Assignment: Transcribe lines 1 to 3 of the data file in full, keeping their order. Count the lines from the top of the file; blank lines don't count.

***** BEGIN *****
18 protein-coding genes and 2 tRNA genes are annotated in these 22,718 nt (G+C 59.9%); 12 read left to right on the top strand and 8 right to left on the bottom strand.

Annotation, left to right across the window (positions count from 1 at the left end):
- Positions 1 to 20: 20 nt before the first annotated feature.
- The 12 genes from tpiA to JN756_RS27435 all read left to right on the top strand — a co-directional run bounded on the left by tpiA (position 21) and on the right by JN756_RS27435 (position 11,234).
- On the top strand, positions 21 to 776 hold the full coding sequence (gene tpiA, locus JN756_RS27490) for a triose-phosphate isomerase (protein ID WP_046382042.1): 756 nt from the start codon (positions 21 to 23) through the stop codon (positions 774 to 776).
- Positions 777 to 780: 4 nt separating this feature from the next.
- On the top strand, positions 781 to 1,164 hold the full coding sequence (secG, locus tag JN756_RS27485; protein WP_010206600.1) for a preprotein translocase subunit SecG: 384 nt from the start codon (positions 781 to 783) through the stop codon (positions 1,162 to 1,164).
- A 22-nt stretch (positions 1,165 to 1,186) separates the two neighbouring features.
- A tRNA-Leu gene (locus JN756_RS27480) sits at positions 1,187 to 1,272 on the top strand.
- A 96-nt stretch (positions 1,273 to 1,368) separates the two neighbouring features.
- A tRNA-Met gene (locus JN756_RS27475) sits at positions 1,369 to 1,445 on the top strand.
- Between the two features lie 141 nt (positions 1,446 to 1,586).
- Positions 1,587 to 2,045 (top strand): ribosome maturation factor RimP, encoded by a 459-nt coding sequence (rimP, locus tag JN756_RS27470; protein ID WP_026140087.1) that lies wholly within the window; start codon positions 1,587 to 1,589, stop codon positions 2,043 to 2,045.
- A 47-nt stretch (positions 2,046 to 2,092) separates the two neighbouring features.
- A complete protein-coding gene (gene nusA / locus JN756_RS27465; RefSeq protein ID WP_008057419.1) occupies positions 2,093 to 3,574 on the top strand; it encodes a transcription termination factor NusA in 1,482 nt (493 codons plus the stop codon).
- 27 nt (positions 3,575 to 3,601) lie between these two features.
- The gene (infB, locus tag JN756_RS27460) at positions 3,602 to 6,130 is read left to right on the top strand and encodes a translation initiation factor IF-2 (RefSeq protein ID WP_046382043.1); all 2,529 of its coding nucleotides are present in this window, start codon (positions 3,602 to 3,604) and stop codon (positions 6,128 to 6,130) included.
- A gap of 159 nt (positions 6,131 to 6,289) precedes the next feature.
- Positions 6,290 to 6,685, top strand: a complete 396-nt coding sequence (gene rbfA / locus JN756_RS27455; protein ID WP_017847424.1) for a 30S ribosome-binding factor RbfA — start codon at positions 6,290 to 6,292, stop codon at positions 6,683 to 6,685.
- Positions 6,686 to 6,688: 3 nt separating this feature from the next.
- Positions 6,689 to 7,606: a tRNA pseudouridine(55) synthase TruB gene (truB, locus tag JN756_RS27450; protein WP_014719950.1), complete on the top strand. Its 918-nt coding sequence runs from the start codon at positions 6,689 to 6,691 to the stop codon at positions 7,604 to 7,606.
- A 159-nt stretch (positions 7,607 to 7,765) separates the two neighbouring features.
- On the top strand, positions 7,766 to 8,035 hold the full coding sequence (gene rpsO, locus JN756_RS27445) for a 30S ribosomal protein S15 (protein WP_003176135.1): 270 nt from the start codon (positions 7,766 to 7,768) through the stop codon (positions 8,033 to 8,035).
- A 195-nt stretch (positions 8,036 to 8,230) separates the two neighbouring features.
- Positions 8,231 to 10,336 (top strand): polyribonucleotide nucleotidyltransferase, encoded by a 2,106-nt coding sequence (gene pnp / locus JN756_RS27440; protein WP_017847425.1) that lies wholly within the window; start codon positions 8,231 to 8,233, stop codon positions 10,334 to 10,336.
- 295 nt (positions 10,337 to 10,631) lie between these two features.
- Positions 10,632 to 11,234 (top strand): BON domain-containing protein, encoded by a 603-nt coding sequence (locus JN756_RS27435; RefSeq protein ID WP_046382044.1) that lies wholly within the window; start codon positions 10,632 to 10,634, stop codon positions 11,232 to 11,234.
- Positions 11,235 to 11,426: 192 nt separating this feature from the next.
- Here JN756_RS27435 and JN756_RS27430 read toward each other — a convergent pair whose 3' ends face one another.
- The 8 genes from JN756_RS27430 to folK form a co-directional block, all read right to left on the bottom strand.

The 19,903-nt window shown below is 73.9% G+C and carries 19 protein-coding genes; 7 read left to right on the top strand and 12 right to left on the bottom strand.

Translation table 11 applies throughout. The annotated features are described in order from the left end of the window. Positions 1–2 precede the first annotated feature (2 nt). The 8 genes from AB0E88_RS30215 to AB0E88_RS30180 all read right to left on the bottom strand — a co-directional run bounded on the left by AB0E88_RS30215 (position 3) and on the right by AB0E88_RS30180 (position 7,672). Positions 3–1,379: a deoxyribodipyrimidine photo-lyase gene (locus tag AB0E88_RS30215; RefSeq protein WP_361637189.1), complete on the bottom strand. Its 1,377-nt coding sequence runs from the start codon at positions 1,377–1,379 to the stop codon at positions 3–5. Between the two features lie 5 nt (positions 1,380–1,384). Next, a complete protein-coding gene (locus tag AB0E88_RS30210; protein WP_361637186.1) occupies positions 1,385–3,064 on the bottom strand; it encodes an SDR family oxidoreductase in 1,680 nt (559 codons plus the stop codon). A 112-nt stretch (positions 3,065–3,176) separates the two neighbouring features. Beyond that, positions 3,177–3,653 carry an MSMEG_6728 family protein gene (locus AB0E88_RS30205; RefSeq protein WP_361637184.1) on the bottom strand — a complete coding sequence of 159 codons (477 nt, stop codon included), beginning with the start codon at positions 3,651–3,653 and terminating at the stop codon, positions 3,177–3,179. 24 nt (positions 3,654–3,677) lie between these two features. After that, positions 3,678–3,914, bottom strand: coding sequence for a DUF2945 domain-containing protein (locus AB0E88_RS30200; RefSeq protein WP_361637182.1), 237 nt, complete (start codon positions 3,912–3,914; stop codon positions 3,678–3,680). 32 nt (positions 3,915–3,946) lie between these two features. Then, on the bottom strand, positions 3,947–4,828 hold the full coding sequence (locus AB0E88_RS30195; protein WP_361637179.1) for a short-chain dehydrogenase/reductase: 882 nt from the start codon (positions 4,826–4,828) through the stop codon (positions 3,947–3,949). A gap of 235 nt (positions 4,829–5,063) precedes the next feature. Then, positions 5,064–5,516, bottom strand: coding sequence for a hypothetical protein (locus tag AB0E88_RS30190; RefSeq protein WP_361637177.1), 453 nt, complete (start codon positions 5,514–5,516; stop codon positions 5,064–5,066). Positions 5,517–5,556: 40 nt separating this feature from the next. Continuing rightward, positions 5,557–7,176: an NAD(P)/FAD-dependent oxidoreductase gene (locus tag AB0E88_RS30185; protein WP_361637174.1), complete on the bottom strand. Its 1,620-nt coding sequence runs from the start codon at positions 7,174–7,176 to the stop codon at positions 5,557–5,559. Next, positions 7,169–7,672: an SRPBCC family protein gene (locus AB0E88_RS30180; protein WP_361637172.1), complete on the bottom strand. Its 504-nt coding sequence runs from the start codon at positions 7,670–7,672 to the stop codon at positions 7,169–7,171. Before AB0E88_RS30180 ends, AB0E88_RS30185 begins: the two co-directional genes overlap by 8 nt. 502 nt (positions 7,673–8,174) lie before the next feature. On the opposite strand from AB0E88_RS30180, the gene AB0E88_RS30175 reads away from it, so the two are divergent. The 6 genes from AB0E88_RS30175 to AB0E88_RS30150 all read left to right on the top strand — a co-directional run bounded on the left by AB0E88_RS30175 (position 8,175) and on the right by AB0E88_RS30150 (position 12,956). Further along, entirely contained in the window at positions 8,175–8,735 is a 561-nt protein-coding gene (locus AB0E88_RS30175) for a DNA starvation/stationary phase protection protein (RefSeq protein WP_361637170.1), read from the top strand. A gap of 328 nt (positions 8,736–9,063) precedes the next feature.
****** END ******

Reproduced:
18 protein-coding genes and 2 tRNA genes are annotated in these 22,718 nt (G+C 59.9%); 12 read left to right on the top strand and 8 right to left on the bottom strand.

Annotation, left to right across the window (positions count from 1 at the left end):
- Positions 1 to 20: 20 nt before the first annotated feature.